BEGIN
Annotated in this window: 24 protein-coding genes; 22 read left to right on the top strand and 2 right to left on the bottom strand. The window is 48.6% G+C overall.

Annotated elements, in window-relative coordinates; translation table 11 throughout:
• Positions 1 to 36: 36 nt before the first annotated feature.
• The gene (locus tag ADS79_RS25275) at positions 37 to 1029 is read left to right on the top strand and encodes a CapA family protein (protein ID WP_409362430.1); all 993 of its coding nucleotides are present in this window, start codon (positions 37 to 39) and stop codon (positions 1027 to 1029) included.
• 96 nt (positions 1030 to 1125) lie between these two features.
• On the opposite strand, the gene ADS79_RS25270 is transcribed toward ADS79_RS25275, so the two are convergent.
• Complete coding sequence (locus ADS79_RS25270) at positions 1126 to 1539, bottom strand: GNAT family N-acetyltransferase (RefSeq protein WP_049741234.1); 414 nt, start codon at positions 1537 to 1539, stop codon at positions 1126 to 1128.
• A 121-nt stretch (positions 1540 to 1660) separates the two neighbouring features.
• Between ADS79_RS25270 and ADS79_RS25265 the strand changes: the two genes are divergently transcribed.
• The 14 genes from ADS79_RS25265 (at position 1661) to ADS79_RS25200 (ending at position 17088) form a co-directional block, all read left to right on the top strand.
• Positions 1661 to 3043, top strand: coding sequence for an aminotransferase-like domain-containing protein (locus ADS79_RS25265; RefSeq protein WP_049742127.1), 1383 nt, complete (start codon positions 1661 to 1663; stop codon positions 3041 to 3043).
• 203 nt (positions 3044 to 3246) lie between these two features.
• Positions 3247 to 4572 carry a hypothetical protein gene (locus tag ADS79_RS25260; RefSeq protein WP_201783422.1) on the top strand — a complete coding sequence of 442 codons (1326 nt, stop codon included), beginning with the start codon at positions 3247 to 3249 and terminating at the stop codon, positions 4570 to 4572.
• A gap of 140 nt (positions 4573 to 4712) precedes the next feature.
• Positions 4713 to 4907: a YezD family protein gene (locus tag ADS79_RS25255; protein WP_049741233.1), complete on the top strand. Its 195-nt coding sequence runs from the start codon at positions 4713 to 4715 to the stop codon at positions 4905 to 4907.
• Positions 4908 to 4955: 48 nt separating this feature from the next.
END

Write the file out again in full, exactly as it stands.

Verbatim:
Annotated in this window: 24 protein-coding genes; 22 read left to right on the top strand and 2 right to left on the bottom strand. The window is 48.6% G+C overall.

Annotated elements, in window-relative coordinates; translation table 11 throughout:
• Positions 1 to 36: 36 nt before the first annotated feature.
• The gene (locus tag ADS79_RS25275) at positions 37 to 1029 is read left to right on the top strand and encodes a CapA family protein (protein ID WP_409362430.1); all 993 of its coding nucleotides are present in this window, start codon (positions 37 to 39) and stop codon (positions 1027 to 1029) included.
• 96 nt (positions 1030 to 1125) lie between these two features.
• On the opposite strand, the gene ADS79_RS25270 is transcribed toward ADS79_RS25275, so the two are convergent.
• Complete coding sequence (locus ADS79_RS25270) at positions 1126 to 1539, bottom strand: GNAT family N-acetyltransferase (RefSeq protein WP_049741234.1); 414 nt, start codon at positions 1537 to 1539, stop codon at positions 1126 to 1128.
• A 121-nt stretch (positions 1540 to 1660) separates the two neighbouring features.
• Between ADS79_RS25270 and ADS79_RS25265 the strand changes: the two genes are divergently transcribed.
• The 14 genes from ADS79_RS25265 (at position 1661) to ADS79_RS25200 (ending at position 17088) form a co-directional block, all read left to right on the top strand.
• Positions 1661 to 3043, top strand: coding sequence for an aminotransferase-like domain-containing protein (locus ADS79_RS25265; RefSeq protein WP_049742127.1), 1383 nt, complete (start codon positions 1661 to 1663; stop codon positions 3041 to 3043).
• 203 nt (positions 3044 to 3246) lie between these two features.
• Positions 3247 to 4572 carry a hypothetical protein gene (locus tag ADS79_RS25260; RefSeq protein WP_201783422.1) on the top strand — a complete coding sequence of 442 codons (1326 nt, stop codon included), beginning with the start codon at positions 3247 to 3249 and terminating at the stop codon, positions 4570 to 4572.
• A gap of 140 nt (positions 4573 to 4712) precedes the next feature.
• Positions 4713 to 4907: a YezD family protein gene (locus tag ADS79_RS25255; protein WP_049741233.1), complete on the top strand. Its 195-nt coding sequence runs from the start codon at positions 4713 to 4715 to the stop codon at positions 4905 to 4907.
• Positions 4908 to 4955: 48 nt separating this feature from the next.